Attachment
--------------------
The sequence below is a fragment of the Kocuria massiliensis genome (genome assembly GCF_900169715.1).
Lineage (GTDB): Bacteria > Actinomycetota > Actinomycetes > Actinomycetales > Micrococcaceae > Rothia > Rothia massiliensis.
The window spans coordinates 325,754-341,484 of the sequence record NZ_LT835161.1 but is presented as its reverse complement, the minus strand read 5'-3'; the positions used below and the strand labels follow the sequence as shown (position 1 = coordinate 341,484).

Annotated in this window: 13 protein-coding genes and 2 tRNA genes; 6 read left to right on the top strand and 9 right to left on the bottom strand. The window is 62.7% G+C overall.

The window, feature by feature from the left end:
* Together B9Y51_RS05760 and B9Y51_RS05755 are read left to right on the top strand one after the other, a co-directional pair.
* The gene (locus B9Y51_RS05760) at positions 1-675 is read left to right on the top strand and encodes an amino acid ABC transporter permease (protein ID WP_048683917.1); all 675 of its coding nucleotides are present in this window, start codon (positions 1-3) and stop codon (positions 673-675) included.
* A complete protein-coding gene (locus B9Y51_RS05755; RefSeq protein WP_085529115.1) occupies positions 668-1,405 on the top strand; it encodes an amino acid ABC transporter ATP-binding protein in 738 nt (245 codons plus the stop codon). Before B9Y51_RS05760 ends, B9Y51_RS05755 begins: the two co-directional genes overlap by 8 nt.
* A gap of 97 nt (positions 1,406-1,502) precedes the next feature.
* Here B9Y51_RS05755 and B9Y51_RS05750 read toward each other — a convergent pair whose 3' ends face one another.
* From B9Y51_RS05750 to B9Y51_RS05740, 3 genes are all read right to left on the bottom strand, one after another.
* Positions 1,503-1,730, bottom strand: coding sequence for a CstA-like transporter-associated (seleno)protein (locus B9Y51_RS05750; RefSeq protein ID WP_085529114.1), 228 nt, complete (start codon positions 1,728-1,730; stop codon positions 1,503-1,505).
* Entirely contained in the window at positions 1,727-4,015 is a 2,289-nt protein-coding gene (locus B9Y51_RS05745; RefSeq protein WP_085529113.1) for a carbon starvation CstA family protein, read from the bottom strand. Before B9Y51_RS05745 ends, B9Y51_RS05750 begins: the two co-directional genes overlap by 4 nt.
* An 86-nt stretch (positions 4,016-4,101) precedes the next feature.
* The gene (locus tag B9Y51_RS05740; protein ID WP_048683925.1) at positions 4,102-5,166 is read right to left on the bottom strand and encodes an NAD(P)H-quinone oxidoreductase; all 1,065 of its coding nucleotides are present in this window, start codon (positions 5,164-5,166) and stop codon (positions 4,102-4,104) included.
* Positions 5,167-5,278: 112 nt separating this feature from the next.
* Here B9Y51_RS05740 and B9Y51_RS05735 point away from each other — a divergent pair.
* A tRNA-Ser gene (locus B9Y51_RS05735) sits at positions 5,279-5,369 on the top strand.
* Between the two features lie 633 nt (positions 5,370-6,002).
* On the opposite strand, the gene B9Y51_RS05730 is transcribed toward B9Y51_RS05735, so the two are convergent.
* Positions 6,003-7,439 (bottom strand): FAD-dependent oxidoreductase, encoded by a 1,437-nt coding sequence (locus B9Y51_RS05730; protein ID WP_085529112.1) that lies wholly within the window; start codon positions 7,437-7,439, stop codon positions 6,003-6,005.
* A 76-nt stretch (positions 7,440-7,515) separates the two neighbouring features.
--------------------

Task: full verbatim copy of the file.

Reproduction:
The sequence below is a fragment of the Kocuria massiliensis genome (genome assembly GCF_900169715.1).
Lineage (GTDB): Bacteria > Actinomycetota > Actinomycetes > Actinomycetales > Micrococcaceae > Rothia > Rothia massiliensis.
The window spans coordinates 325,754-341,484 of the sequence record NZ_LT835161.1 but is presented as its reverse complement, the minus strand read 5'-3'; the positions used below and the strand labels follow the sequence as shown (position 1 = coordinate 341,484).

Annotated in this window: 13 protein-coding genes and 2 tRNA genes; 6 read left to right on the top strand and 9 right to left on the bottom strand. The window is 62.7% G+C overall.

The window, feature by feature from the left end:
* Together B9Y51_RS05760 and B9Y51_RS05755 are read left to right on the top strand one after the other, a co-directional pair.
* The gene (locus B9Y51_RS05760) at positions 1-675 is read left to right on the top strand and encodes an amino acid ABC transporter permease (protein ID WP_048683917.1); all 675 of its coding nucleotides are present in this window, start codon (positions 1-3) and stop codon (positions 673-675) included.
* A complete protein-coding gene (locus B9Y51_RS05755; RefSeq protein WP_085529115.1) occupies positions 668-1,405 on the top strand; it encodes an amino acid ABC transporter ATP-binding protein in 738 nt (245 codons plus the stop codon). Before B9Y51_RS05760 ends, B9Y51_RS05755 begins: the two co-directional genes overlap by 8 nt.
* A gap of 97 nt (positions 1,406-1,502) precedes the next feature.
* Here B9Y51_RS05755 and B9Y51_RS05750 read toward each other — a convergent pair whose 3' ends face one another.
* From B9Y51_RS05750 to B9Y51_RS05740, 3 genes are all read right to left on the bottom strand, one after another.
* Positions 1,503-1,730, bottom strand: coding sequence for a CstA-like transporter-associated (seleno)protein (locus B9Y51_RS05750; RefSeq protein ID WP_085529114.1), 228 nt, complete (start codon positions 1,728-1,730; stop codon positions 1,503-1,505).
* Entirely contained in the window at positions 1,727-4,015 is a 2,289-nt protein-coding gene (locus B9Y51_RS05745; RefSeq protein WP_085529113.1) for a carbon starvation CstA family protein, read from the bottom strand. Before B9Y51_RS05745 ends, B9Y51_RS05750 begins: the two co-directional genes overlap by 4 nt.
* An 86-nt stretch (positions 4,016-4,101) precedes the next feature.
* The gene (locus tag B9Y51_RS05740; protein ID WP_048683925.1) at positions 4,102-5,166 is read right to left on the bottom strand and encodes an NAD(P)H-quinone oxidoreductase; all 1,065 of its coding nucleotides are present in this window, start codon (positions 5,164-5,166) and stop codon (positions 4,102-4,104) included.
* Positions 5,167-5,278: 112 nt separating this feature from the next.
* Here B9Y51_RS05740 and B9Y51_RS05735 point away from each other — a divergent pair.
* A tRNA-Ser gene (locus B9Y51_RS05735) sits at positions 5,279-5,369 on the top strand.
* Between the two features lie 633 nt (positions 5,370-6,002).
* On the opposite strand, the gene B9Y51_RS05730 is transcribed toward B9Y51_RS05735, so the two are convergent.
* Positions 6,003-7,439 (bottom strand): FAD-dependent oxidoreductase, encoded by a 1,437-nt coding sequence (locus B9Y51_RS05730; protein ID WP_085529112.1) that lies wholly within the window; start codon positions 7,437-7,439, stop codon positions 6,003-6,005.
* A 76-nt stretch (positions 7,440-7,515) separates the two neighbouring features.